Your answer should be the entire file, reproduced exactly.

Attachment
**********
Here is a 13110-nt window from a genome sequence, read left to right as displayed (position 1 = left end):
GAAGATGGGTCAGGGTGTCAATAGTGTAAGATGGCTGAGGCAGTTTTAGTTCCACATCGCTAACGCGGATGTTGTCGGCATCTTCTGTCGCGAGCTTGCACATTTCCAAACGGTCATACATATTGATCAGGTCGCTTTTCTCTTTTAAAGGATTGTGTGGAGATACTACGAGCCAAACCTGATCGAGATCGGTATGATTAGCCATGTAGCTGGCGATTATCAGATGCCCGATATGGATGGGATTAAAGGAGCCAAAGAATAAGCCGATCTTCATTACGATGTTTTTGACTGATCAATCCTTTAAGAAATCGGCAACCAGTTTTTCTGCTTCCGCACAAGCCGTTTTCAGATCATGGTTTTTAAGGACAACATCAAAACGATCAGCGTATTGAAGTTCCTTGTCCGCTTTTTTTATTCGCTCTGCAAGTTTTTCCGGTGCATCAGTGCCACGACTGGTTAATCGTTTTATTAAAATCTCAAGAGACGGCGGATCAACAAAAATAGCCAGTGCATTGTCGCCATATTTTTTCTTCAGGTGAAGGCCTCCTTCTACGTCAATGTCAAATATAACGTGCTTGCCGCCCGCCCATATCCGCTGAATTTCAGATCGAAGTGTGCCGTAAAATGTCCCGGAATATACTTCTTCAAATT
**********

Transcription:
Here is a 13110-nt window from a genome sequence, read left to right as displayed (position 1 = left end):
GAAGATGGGTCAGGGTGTCAATAGTGTAAGATGGCTGAGGCAGTTTTAGTTCCACATCGCTAACGCGGATGTTGTCGGCATCTTCTGTCGCGAGCTTGCACATTTCCAAACGGTCATACATATTGATCAGGTCGCTTTTCTCTTTTAAAGGATTGTGTGGAGATACTACGAGCCAAACCTGATCGAGATCGGTATGATTAGCCATGTAGCTGGCGATTATCAGATGCCCGATATGGATGGGATTAAAGGAGCCAAAGAATAAGCCGATCTTCATTACGATGTTTTTGACTGATCAATCCTTTAAGAAATCGGCAACCAGTTTTTCTGCTTCCGCACAAGCCGTTTTCAGATCATGGTTTTTAAGGACAACATCAAAACGATCAGCGTATTGAAGTTCCTTGTCCGCTTTTTTTATTCGCTCTGCAAGTTTTTCCGGTGCATCAGTGCCACGACTGGTTAATCGTTTTATTAAAATCTCAAGAGACGGCGGATCAACAAAAATAGCCAGTGCATTGTCGCCATATTTTTTCTTCAGGTGAAGGCCTCCTTCTACGTCAATGTCAAATATAACGTGCTTGCCGCCCGCCCATATCCGCTGAATTTCAGATCGAAGTGTGCCGTAAAATGTCCCGGAATATACTTCTTCAAATT